Natural Leader or Naturally Dominant?

Recently, in one of our Path Forward leadership workshops, I heard one of our students describe herself as “not a natural leader.”  

Why would someone describe themselves in this way? Even though I’ve heard people saying this about themselves throughout my long life, this hearing made me think, in what for me are different ways about what it means to be a “natural leader,” and what it means to NOT be a “natural leader.” 

I’ve begun to wonder if much of what we label as natural leadership is in fact natural dominance, and that this natural dominance looks in certain circumstances like the type of behavior we reflexively respond to as “leadership.” 

And in some circumstances, a dominant approach is what leadership should look like if we think of it as representing a strong results orientation, a willingness to take appropriate risks, comfort with being a public figure, a competitive orientation, and the ability to make the tough calls.  

And of course, a dominant style can represent some very negative leadership characteristics such as rigidity, narcissism, power-tripping, and political maneuvering. 

What we can say is that a dominant style is highly visible, and maybe that’s why we see it as “natural.” It’s right there in front of us, expressing itself in very public ways, often with what seems like effortless energy. Other less-dominant forms of leadership are quieter, less obvious, and less recognized.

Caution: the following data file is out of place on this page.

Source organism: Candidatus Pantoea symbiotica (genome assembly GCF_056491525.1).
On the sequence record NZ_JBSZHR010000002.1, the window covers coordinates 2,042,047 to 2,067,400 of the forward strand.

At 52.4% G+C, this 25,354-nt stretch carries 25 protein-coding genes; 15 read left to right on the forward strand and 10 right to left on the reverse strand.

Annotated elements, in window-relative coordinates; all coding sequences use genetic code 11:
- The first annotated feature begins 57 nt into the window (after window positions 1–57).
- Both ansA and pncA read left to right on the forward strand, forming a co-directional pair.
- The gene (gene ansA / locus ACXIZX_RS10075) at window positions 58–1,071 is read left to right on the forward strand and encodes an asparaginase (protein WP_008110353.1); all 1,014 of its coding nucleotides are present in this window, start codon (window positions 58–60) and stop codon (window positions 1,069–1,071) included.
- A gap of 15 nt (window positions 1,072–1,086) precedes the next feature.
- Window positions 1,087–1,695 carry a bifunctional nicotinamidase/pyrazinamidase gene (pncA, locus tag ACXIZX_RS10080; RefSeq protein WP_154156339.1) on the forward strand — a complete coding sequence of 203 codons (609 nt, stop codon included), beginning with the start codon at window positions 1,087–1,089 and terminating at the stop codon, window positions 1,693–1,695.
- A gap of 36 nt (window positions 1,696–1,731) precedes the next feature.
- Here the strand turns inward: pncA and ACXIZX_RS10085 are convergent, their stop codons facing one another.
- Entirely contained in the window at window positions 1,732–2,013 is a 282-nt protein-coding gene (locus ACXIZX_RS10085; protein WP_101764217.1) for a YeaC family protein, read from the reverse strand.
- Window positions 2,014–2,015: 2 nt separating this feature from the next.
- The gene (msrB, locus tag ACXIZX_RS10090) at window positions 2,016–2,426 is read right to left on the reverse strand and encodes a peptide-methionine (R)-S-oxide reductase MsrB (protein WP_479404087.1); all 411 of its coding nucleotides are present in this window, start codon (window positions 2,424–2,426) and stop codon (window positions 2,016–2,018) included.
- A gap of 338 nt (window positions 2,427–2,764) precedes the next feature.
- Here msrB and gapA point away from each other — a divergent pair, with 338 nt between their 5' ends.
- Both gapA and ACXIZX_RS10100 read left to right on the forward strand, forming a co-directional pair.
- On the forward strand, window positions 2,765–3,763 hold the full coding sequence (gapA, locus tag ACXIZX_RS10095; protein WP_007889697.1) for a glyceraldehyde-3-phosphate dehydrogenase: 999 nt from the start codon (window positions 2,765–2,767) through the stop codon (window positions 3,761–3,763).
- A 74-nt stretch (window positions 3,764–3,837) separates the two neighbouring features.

Dominance is an interesting characteristic when we consider how we react to it. We can be very uncomfortable around it but still need it or even admire it at the same time. We may resent the success or power of a dominant person while also wanting to attach ourselves to the dominant person’s influence for our own benefit. In a challenging or risky situation, we may very much welcome the strength and decisiveness of the dominant person, while also feeling like we got run over by them.  

Dominance, like all leadership characteristics, is useful or not depending on the circumstance. Therefore the problem isn’t whether or not dominant behavior exists in organizational culture, but whether or not it’s simply a default style, displayed and applied even when other styles or approaches might be more helpful.  

Dominant leadership can also be downright sexist, abusive, and immoral, but not if it’s balanced with wisdom, integrity, vision, compassion, and intellect. Dominant leadership behavior in the service of good and compassionate intentions can be very effective.  

Let’s be careful about the “natural leader” label – it may really be a recognition of a person’s natural dominance rather than a broad assessment of their leadership effectiveness. And if this dominant style is what the culture understands as leadership it may cause less dominant people to label themselves as less natural leaders when in fact they are operating – or could be operating — in more nuanced ways.   

If the culture puts too much value on the dominant characteristics of leaders it may confuse style with substance. A strong, decisive leader can be helpful to have around, but so is that person who gets things done with a different style – one that isn’t broadly recognized as “natural leadership.”  

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Sarah Thomson

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